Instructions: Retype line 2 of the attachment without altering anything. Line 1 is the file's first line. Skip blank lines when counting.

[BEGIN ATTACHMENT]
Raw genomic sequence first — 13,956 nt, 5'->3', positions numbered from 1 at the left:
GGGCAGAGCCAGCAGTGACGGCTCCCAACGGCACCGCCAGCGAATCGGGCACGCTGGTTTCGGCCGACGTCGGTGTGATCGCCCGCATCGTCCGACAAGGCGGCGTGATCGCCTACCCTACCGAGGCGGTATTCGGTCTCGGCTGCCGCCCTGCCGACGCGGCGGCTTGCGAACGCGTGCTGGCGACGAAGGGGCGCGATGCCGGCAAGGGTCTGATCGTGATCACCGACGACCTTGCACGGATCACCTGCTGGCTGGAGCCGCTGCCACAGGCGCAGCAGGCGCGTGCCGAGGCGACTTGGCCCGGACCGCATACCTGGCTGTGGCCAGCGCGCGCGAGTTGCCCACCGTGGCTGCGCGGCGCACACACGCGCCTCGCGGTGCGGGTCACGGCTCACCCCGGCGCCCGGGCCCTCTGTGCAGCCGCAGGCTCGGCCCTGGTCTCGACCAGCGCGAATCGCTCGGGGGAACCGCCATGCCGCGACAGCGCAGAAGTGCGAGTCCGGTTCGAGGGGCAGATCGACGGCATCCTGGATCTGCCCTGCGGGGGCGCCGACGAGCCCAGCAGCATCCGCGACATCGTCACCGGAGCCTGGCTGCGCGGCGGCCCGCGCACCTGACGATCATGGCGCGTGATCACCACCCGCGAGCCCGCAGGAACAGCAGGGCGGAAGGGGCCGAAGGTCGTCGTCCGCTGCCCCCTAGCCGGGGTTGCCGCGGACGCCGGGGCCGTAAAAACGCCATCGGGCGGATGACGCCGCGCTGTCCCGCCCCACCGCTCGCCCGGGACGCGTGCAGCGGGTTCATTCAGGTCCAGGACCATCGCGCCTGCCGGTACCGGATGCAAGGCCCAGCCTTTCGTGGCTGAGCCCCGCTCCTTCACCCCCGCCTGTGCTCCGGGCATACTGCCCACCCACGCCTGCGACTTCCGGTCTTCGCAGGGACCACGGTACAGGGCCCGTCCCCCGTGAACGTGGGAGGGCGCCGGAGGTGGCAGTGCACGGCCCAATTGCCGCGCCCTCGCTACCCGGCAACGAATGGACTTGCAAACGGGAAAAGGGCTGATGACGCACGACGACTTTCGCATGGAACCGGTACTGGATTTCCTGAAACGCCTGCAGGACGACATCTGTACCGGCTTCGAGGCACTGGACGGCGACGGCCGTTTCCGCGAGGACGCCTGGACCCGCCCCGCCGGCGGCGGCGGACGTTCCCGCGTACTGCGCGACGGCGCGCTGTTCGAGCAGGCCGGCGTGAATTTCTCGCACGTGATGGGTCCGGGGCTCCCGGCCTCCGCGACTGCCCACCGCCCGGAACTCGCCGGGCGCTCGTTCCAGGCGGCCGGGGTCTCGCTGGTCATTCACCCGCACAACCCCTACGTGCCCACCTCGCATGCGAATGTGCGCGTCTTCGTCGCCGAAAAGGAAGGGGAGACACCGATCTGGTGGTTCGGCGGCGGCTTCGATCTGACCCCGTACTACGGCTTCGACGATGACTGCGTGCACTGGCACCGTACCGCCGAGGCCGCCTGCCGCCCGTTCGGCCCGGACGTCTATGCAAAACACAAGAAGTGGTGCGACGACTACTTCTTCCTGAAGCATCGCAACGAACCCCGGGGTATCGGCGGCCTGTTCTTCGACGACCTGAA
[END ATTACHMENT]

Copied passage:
GGGCAGAGCCAGCAGTGACGGCTCCCAACGGCACCGCCAGCGAATCGGGCACGCTGGTTTCGGCCGACGTCGGTGTGATCGCCCGCATCGTCCGACAAGGCGGCGTGATCGCCTACCCTACCGAGGCGGTATTCGGTCTCGGCTGCCGCCCTGCCGACGCGGCGGCTTGCGAACGCGTGCTGGCGACGAAGGGGCGCGATGCCGGCAAGGGTCTGATCGTGATCACCGACGACCTTGCACGGATCACCTGCTGGCTGGAGCCGCTGCCACAGGCGCAGCAGGCGCGTGCCGAGGCGACTTGGCCCGGACCGCATACCTGGCTGTGGCCAGCGCGCGCGAGTTGCCCACCGTGGCTGCGCGGCGCACACACGCGCCTCGCGGTGCGGGTCACGGCTCACCCCGGCGCCCGGGCCCTCTGTGCAGCCGCAGGCTCGGCCCTGGTCTCGACCAGCGCGAATCGCTCGGGGGAACCGCCATGCCGCGACAGCGCAGAAGTGCGAGTCCGGTTCGAGGGGCAGATCGACGGCATCCTGGATCTGCCCTGCGGGGGCGCCGACGAGCCCAGCAGCATCCGCGACATCGTCACCGGAGCCTGGCTGCGCGGCGGCCCGCGCACCTGACGATCATGGCGCGTGATCACCACCCGCGAGCCCGCAGGAACAGCAGGGCGGAAGGGGCCGAAGGTCGTCGTCCGCTGCCCCCTAGCCGGGGTTGCCGCGGACGCCGGGGCCGTAAAAACGCCATCGGGCGGATGACGCCGCGCTGTCCCGCCCCACCGCTCGCCCGGGACGCGTGCAGCGGGTTCATTCAGGTCCAGGACCATCGCGCCTGCCGGTACCGGATGCAAGGCCCAGCCTTTCGTGGCTGAGCCCCGCTCCTTCACCCCCGCCTGTGCTCCGGGCATACTGCCCACCCACGCCTGCGACTTCCGGTCTTCGCAGGGACCACGGTACAGGGCCCGTCCCCCGTGAACGTGGGAGGGCGCCGGAGGTGGCAGTGCACGGCCCAATTGCCGCGCCCTCGCTACCCGGCAACGAATGGACTTGCAAACGGGAAAAGGGCTGATGACGCACGACGACTTTCGCATGGAACCGGTACTGGATTTCCTGAAACGCCTGCAGGACGACATCTGTACCGGCTTCGAGGCACTGGACGGCGACGGCCGTTTCCGCGAGGACGCCTGGACCCGCCCCGCCGGCGGCGGCGGACGTTCCCGCGTACTGCGCGACGGCGCGCTGTTCGAGCAGGCCGGCGTGAATTTCTCGCACGTGATGGGTCCGGGGCTCCCGGCCTCCGCGACTGCCCACCGCCCGGAACTCGCCGGGCGCTCGTTCCAGGCGGCCGGGGTCTCGCTGGTCATTCACCCGCACAACCCCTACGTGCCCACCTCGCATGCGAATGTGCGCGTCTTCGTCGCCGAAAAGGAAGGGGAGACACCGATCTGGTGGTTCGGCGGCGGCTTCGATCTGACCCCGTACTACGGCTTCGACGATGACTGCGTGCACTGGCACCGTACCGCCGAGGCCGCCTGCCGCCCGTTCGGCCCGGACGTCTATGCAAAACACAAGAAGTGGTGCGACGACTACTTCTTCCTGAAGCATCGCAACGAACCCCGGGGTATCGGCGGCCTGTTCTTCGACGACCTGAA